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Seattle trumpeter/composer Chad McCullough makes his recording debut as a leader with Dark Wood, Dark Water, a diverse sextet outing featuring eight original compositions and a fresh take on the Lennon/McCartney classic "Blackbird." Along with the all-star rhythm section of pianist Bill Anschell, bassist Jeff Johnson and Drummer John Bishop, McCullough is joined by saxophonists Mark Taylor and Geof Bradfield.
McCullough proves a thoughtful improviser with technique to spare. His soloing on the opening "Three Pillars" and "Blackbird" builds from low-keyed rumblings to upper register, drawn-out runs. While many freshman discs result in nothing more than a showcase for an artists blazing chops, McCullough exhibits a refreshingly lyrical approach, especially on the warm-textured waltz "Home" and the brooding "Bock's Car." Trumpet players will appreciate the spirited blowing on the up-tempo swinger "Nightmare's Dance" and the Latin-inspired "Anatomy of Conscience." The latter features a fiery back-and-forth between McCullough and Bradfield.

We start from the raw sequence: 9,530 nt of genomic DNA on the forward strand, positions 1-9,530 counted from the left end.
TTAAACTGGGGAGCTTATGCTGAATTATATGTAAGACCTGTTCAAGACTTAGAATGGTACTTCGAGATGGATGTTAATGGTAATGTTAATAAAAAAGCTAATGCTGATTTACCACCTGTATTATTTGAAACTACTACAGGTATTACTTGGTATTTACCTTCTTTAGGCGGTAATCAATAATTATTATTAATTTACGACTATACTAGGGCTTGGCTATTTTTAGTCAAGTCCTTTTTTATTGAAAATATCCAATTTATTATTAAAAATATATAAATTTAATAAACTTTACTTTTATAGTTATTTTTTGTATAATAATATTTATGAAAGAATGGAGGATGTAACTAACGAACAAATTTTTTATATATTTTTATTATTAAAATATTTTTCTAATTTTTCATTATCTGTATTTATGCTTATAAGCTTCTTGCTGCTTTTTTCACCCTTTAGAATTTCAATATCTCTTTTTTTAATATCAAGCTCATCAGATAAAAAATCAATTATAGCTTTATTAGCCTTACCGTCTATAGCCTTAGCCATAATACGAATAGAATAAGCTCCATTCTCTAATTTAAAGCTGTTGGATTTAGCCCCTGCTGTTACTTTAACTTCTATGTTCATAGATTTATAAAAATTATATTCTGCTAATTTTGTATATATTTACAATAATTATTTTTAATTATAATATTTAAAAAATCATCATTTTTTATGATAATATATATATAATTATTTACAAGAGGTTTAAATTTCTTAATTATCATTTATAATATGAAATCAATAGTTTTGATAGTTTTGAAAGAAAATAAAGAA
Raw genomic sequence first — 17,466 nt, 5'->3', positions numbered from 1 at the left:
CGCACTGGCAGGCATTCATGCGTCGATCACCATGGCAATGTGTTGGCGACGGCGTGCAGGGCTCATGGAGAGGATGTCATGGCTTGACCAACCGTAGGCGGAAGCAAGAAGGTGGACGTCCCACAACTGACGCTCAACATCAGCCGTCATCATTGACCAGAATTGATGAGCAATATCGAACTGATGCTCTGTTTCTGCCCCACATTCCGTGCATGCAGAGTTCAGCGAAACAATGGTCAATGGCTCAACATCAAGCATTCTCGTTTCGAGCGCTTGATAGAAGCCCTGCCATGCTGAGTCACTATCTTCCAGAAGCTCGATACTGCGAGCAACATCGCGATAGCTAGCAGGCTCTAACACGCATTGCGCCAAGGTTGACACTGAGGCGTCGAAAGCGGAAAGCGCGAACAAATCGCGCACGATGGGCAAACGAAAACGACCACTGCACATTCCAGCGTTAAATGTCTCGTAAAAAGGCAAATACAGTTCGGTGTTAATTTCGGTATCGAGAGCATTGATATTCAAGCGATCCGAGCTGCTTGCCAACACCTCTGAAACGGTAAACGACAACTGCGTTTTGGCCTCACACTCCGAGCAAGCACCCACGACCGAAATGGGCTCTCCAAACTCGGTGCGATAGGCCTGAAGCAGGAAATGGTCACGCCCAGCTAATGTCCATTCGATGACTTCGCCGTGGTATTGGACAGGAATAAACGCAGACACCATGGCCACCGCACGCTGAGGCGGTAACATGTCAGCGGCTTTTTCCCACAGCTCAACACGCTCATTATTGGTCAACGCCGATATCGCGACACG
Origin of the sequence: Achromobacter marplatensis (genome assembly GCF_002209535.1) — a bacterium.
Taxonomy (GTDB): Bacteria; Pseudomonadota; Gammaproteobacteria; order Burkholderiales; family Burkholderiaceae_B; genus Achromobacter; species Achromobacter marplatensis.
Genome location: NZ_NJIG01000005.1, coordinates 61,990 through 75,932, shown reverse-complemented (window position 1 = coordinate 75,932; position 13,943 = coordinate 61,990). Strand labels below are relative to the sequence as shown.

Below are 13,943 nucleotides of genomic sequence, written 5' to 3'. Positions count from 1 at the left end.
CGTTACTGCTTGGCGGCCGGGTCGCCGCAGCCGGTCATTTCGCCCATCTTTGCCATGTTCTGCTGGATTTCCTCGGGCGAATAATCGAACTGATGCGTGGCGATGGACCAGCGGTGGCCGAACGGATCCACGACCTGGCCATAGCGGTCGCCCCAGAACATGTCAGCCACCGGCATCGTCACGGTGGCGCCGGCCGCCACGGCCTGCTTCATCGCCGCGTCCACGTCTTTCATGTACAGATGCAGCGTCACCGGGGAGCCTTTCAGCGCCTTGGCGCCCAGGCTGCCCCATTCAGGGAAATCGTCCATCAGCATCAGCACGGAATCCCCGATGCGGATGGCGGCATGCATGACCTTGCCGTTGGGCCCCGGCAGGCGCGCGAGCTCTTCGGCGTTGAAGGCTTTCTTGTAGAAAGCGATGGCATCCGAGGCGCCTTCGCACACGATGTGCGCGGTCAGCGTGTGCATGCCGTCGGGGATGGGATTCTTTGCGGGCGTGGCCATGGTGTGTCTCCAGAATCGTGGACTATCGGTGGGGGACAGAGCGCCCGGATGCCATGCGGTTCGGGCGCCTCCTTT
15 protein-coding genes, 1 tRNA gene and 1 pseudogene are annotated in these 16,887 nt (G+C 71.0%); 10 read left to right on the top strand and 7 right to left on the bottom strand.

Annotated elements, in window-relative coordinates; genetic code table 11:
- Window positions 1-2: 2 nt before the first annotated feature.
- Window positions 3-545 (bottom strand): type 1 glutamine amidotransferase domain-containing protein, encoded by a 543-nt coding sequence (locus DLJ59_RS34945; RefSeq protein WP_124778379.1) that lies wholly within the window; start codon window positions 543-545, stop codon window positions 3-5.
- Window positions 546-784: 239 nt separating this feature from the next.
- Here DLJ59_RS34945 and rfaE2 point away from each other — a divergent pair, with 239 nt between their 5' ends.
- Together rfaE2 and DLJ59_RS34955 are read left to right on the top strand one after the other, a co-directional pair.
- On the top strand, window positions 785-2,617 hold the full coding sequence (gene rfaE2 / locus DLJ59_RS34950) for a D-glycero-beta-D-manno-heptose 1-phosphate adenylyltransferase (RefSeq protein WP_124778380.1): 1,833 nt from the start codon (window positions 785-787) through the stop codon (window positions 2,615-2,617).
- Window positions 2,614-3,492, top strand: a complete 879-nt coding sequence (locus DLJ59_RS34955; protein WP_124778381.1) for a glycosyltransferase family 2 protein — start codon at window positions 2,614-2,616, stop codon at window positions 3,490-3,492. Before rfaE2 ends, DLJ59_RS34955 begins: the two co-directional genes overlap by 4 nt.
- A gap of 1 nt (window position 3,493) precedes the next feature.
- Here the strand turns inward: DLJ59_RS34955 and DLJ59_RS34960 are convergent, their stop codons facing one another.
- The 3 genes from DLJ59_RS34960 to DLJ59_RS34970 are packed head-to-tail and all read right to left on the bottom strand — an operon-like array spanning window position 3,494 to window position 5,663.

As a composer, McCullough develops simple themes into enticing musical statements, enhanced by lush harmonic progressions. These characteristics give the disc an invigorating momentum, especially on plaintive pieces such as "Lock Down" and 'The Oracle."
Solo space is spread around equally, allowing Taylor and Bradfield plenty of opportunity to shine. Taylor's sizzling bebop turns on "Nightmare's Dance" stand out as a disc highlight. Anschell, Johnson and Bishop are a provocative rhythm section, able to keep things grounded while firing off explosive improvised rounds.
All in all, Dark Wood, Dark Water is an impressive first round for one of Seattle's young musical gems.
Track Listing: Three Pillars; Blackbird; Nightmare's Dance; Lock Down; Home; Bock's Car; Anatomy of
Conscience; Dreamscape; The Oracle.
Personnel: Chad McCullough: trumpet, flugelhorn; Mark Taylor: alto saxophone, soprano saxophone;
Geof Bradfield: tenor saxophone, soprano saxophone; Bill Anschell: piano; Jeff Johnson: bass;
John Bishop: drums.
I love jazz because it mixes intellect and emotion in a very spontaneous way.
I was first exposed to jazz by liberating a Coltrane and a Pharoah Sanders record from a friend in NYC and listening to them over and over until I got it.
My advice to new listeners is you have to take the time to listen to some jazz tunes a number of times until it starts to make sense.